Mothusi: Today it is not for a number of different reasons. One of those Max mentioned earlier, the cost of electricity versus the cost of natural gas. In a place like California where we barely have enough electricity as it is, where are you going to get all the power to drive all that electrolysis? Two, you need to be able to produce enough of it in advance to put into a tank to store for the person to use when they need it. One of the really beautiful things about our existing natural gas infrastructure nationally is it’s really like a big capacitor. It’s a battery that’s holding fuel for when you need it. We’re really leveraging and building off of functionality that’s already in our existing natural gas infrastructure.

Dylan: Let’s talk about the box. You mentioned a box that does this. It’s taking natural gas in, you get hydrogen out. What’s going on in there?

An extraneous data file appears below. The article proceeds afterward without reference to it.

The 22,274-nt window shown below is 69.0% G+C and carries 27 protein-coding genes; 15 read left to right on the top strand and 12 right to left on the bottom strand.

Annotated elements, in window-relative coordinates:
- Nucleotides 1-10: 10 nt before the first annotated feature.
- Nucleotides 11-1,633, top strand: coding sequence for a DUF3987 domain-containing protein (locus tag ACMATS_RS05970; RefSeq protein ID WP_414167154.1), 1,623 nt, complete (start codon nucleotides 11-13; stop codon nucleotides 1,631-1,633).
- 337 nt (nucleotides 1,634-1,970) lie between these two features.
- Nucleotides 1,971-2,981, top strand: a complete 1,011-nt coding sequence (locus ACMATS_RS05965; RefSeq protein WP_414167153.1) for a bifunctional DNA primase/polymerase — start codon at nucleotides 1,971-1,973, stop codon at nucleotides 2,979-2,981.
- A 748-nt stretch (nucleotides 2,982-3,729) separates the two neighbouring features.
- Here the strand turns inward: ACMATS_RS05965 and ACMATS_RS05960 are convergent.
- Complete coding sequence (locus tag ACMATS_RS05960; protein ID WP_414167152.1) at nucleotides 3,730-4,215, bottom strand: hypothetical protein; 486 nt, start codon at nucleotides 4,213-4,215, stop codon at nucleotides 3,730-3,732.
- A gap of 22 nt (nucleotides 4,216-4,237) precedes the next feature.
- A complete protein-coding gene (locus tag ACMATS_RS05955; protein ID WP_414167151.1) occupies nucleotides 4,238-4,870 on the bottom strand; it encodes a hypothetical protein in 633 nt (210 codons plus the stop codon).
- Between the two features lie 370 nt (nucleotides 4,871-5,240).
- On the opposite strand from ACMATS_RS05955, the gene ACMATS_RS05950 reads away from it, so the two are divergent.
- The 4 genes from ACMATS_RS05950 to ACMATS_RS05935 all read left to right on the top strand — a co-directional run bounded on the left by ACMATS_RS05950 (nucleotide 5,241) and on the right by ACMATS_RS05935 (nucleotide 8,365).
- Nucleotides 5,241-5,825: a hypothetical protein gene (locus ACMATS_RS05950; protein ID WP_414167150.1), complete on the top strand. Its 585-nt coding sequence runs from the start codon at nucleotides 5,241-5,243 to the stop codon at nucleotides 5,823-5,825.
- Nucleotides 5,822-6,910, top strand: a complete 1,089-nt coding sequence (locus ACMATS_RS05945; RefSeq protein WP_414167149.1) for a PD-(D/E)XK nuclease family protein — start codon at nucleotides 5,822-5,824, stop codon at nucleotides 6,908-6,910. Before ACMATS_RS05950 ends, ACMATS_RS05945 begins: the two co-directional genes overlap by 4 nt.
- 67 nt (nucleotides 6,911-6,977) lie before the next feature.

Max: We have a process called Methane Pyrolysis. Methane Pyrolysis is basically when you heat up natural gas a whole lot and you split that carbon and hydrogen bond. For every atom of CH4 that goes in, you get 2 molecules of H2 and 1 atom of C coming out. The H2 can then be used for whatever you want, onsite process heat, you can run it through a fuel cell or an engine to generate power, you can use it in chemical processes. Then the carbon comes out basically like fluffy black powdered sugar. This is called carbon black and it’s widely used in things like making tires, making asphalt and roofing shingles, and so on. Actually, that’s what makes tires and roofing shingles black is the carbon black in them.

Dylan: Pyrolysis. Just to explain that, can you describe how that process works?